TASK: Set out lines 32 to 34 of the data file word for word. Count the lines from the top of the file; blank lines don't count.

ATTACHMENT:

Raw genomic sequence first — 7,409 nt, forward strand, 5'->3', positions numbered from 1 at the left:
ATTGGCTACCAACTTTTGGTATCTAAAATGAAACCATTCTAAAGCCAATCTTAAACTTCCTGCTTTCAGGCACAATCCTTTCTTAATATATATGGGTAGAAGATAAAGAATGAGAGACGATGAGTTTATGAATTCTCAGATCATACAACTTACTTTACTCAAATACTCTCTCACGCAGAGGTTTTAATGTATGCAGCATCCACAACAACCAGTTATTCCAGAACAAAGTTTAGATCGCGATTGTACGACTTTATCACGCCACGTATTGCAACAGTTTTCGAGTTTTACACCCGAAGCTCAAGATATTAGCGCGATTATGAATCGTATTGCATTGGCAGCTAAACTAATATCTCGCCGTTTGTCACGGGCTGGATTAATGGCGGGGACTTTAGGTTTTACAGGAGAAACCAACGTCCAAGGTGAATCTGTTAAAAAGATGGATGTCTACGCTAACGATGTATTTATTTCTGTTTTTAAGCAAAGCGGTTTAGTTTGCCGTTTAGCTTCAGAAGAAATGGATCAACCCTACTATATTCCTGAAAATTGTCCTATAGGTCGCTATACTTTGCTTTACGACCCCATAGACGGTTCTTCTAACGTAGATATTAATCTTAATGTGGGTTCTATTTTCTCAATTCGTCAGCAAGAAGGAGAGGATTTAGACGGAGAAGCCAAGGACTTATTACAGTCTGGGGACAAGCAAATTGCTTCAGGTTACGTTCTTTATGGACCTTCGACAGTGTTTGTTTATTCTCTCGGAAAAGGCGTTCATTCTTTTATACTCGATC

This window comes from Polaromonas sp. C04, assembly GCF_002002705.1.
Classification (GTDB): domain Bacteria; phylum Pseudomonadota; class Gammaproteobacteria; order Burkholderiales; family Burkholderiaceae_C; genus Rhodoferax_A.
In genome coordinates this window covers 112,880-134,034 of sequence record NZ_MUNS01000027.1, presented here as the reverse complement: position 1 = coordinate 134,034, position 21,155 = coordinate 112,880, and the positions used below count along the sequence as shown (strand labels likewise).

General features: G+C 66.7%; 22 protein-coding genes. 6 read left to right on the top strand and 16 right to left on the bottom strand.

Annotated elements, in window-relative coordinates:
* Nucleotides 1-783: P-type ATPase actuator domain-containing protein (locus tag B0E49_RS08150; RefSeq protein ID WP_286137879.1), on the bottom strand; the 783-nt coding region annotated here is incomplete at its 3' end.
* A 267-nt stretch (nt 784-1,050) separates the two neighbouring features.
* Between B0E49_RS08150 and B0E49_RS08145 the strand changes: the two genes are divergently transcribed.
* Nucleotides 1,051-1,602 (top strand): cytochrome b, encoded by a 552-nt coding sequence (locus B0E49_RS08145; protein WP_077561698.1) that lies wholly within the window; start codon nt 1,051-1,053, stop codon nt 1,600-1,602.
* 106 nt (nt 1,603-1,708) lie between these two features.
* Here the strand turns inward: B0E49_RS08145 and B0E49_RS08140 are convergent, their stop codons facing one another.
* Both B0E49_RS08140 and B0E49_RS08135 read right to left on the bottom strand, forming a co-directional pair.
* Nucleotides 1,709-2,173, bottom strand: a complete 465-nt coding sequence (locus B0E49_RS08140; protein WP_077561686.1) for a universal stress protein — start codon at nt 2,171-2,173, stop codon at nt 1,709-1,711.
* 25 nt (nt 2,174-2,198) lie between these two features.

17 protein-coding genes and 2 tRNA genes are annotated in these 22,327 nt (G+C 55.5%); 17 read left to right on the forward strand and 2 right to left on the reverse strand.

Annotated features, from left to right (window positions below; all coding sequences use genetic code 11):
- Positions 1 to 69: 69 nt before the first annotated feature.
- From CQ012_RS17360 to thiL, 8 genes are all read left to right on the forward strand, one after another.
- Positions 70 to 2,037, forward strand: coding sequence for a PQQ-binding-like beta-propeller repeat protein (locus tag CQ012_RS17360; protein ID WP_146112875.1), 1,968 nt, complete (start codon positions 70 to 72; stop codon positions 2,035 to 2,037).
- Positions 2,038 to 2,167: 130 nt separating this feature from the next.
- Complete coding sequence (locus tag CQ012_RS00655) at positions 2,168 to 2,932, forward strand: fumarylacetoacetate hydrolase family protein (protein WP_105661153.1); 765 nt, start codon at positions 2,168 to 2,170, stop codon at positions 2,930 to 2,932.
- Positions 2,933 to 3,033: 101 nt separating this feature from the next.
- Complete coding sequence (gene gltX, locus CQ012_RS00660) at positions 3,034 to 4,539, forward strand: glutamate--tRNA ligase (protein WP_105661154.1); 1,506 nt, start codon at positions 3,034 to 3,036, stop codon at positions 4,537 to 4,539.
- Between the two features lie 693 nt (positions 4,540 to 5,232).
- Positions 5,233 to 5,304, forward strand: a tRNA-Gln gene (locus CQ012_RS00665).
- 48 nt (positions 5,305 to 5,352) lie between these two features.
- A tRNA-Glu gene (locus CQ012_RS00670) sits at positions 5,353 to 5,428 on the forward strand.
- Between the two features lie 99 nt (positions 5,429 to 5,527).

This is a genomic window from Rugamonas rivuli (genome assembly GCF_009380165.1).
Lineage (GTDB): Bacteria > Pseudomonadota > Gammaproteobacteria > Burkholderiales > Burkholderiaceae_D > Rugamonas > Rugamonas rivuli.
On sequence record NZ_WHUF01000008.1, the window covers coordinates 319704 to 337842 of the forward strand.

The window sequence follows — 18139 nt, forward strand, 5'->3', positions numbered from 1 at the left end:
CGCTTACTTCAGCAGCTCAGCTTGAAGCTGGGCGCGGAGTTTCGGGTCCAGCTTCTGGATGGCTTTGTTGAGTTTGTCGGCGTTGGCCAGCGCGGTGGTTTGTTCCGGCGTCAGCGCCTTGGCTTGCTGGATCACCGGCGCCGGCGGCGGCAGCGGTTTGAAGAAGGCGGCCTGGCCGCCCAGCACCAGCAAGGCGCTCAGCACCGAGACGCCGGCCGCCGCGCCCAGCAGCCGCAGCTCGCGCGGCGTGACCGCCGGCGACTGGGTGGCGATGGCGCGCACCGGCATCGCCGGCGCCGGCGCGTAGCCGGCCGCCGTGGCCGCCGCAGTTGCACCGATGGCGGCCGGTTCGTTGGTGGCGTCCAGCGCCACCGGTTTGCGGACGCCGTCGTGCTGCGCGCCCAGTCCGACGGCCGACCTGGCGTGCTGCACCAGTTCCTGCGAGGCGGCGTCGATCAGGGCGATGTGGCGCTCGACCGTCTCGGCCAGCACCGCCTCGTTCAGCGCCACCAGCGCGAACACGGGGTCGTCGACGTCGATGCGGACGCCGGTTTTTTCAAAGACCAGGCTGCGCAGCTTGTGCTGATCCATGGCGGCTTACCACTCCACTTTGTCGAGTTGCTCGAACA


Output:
Lineage (GTDB): Bacteria > Pseudomonadota > Gammaproteobacteria > Burkholderiales > Burkholderiaceae_D > Rugamonas > Rugamonas rivuli.
On sequence record NZ_WHUF01000008.1, the window covers coordinates 319704 to 337842 of the forward strand.

The window sequence follows — 18139 nt, forward strand, 5'->3', positions numbered from 1 at the left end: